Scientists find a new way to make quantum computers

MIT researchers developed a modular fabrication process to produce a quantum system-on-chip which integrates an array of artificial atom qubits onto a semiconductor chip. Credit: Sampson Wilcox and Linsen Li, RLE.

Quantum computers have the potential to solve incredibly complex problems that even the world’s most powerful supercomputers can’t handle.

To achieve this, quantum computers need millions of tiny building blocks called qubits. However, making and controlling so many qubits is a huge challenge.

Researchers at MIT and MITRE have made a big step towards this goal. They created a new, scalable hardware system that can handle thousands of qubits on a single chip.

This system, called a “quantum-system-on-chip” (QSoC), can precisely control and connect a large number of qubits, allowing multiple chips to link together using optical networking.

This could create a large-scale quantum communication network.

The team, led by MIT graduate student Linsen Li, developed a special process to create two-dimensional arrays of tiny qubit chips and place thousands of them onto a customized integrated circuit (IC) in one step.

These qubit chips are made from diamond color centers, a type of artificial atom that stores quantum information.

Diamonds are chosen because they can be made using modern semiconductor techniques, are compact, and have stable quantum properties.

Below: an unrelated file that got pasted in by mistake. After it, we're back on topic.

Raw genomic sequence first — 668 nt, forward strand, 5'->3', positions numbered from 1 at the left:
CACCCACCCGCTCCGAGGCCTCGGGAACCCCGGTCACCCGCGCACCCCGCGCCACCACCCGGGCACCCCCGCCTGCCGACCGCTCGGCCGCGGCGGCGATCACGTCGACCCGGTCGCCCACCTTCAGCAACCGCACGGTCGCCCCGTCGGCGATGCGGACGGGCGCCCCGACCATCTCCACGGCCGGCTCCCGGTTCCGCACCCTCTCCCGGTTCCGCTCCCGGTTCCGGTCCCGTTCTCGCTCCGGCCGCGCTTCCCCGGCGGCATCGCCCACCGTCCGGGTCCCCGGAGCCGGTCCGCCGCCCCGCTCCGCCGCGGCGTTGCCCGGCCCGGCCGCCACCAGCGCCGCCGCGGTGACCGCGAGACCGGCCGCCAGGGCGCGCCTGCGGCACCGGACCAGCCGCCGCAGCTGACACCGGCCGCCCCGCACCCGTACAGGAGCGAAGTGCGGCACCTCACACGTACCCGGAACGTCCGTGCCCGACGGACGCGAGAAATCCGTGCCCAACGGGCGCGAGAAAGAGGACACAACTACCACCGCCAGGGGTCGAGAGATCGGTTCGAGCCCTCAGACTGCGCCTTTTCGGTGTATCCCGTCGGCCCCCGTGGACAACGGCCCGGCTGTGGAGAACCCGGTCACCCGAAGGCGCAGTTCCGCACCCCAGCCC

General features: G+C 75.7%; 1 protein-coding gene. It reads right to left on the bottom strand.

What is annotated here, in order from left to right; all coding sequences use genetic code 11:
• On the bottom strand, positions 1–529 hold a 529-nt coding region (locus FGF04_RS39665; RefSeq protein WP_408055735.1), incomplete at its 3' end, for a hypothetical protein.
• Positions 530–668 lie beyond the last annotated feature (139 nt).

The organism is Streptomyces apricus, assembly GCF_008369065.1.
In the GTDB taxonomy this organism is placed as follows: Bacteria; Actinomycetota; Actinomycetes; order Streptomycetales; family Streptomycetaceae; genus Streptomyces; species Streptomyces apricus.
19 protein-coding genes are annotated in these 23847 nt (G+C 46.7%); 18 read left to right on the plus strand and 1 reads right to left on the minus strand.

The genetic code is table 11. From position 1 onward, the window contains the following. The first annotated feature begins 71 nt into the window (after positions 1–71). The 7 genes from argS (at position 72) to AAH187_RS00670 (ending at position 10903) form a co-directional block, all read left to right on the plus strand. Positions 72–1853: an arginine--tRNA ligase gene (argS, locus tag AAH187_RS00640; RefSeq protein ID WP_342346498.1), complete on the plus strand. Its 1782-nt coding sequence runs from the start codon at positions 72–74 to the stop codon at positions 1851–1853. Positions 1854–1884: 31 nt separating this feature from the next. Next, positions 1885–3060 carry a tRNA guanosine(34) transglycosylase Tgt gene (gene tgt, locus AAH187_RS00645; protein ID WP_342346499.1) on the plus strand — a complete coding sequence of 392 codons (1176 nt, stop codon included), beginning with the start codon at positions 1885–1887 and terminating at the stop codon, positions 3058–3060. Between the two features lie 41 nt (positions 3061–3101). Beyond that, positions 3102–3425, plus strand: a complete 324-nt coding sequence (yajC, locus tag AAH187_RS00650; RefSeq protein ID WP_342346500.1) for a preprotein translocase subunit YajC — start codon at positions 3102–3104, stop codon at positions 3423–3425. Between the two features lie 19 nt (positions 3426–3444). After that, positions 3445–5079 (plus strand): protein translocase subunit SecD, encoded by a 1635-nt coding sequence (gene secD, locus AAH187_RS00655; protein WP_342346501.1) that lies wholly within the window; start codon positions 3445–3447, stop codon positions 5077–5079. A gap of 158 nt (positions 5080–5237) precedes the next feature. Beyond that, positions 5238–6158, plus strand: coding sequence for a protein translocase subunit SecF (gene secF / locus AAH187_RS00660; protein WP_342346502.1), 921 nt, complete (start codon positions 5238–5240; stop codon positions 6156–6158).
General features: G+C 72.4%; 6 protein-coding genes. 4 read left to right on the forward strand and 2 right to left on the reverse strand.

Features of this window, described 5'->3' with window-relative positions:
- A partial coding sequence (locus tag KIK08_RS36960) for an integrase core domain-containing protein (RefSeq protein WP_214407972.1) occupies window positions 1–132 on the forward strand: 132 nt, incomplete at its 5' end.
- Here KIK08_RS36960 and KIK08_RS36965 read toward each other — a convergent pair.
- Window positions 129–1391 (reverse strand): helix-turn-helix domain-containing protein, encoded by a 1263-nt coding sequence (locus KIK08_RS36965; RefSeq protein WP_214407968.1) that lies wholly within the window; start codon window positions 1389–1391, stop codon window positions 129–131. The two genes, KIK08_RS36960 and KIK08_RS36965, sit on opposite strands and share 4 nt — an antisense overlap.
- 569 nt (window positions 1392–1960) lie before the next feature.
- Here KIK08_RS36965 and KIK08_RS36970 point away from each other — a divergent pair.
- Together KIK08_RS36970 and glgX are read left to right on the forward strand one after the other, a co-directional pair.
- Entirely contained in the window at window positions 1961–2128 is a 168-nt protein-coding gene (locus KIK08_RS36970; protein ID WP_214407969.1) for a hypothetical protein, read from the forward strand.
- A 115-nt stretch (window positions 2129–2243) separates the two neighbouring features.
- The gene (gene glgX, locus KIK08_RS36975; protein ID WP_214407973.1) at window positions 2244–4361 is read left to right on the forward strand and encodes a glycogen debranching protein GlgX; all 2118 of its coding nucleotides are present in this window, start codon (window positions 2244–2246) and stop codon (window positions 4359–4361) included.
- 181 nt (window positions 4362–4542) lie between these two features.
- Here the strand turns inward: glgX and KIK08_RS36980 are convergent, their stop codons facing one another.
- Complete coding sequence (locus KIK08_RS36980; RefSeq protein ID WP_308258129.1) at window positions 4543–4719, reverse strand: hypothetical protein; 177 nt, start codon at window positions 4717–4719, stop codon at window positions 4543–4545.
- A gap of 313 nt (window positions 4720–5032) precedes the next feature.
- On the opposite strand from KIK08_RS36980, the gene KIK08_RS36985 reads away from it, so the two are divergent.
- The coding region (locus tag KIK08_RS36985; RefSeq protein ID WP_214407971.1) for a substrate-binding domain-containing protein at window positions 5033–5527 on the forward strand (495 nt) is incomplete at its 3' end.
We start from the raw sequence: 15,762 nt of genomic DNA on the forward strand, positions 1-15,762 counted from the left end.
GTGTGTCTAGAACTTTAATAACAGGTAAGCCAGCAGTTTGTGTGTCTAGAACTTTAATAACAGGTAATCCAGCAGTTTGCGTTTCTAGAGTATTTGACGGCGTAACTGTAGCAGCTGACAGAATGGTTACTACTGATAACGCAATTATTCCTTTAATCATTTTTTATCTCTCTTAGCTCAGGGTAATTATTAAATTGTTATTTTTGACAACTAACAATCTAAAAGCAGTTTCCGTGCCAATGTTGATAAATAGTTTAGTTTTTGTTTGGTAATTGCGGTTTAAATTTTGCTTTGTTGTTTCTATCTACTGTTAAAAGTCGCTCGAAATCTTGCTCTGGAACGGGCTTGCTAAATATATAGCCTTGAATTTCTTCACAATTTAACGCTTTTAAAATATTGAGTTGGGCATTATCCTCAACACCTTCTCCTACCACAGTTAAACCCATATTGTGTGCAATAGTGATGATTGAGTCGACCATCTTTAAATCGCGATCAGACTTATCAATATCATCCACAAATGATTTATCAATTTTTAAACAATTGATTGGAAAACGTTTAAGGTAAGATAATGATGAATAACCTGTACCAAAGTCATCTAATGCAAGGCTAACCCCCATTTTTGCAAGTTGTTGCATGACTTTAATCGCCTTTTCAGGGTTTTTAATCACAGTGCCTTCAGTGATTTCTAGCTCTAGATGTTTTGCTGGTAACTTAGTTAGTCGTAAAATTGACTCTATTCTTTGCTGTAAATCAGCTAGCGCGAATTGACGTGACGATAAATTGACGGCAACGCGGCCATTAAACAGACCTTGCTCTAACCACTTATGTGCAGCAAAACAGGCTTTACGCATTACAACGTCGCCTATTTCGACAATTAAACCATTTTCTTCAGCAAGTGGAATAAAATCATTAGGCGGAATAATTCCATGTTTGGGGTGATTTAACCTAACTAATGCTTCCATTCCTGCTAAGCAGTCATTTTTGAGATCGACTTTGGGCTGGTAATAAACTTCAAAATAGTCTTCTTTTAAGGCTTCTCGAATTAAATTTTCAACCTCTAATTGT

Diamond color centers have a unique advantage: each one has its own spectral frequency, like a unique radio station.

This allows scientists to tune each qubit individually using lasers, overcoming a challenge in making large numbers of qubits work together.

The researchers created a CMOS (complementary metal-oxide semiconductor) chip with tiny sockets that match up with the diamond qubit chips.

Using a lock-and-release method, they placed thousands of these diamond chips into the sockets in a single step. This process involved fabricating an array of diamond color centers, designing nanoscale optical antennas for better photon collection, and post-processing a CMOS chip to add microscale sockets.

In their tests, the researchers successfully transferred an array with 1,024 diamond nanoantennas onto a 500-micron by 500-micron area of the CMOS chip. They found that as the number of qubits increased, less voltage was needed to tune the frequencies, making the system even more efficient.

The team also developed a special setup to test and measure the performance of their QSoC. They showed that over 4,000 qubits could be tuned to the same frequency while maintaining their quantum properties.

They also created a digital twin simulation to better understand the system and improve its design.

In the future, the researchers aim to enhance their system by refining the materials used for the qubits and improving control processes. They also plan to apply this technology to other quantum systems.

This new approach could be a major step forward in building large-scale quantum computers, bringing us closer to unlocking their incredible potential.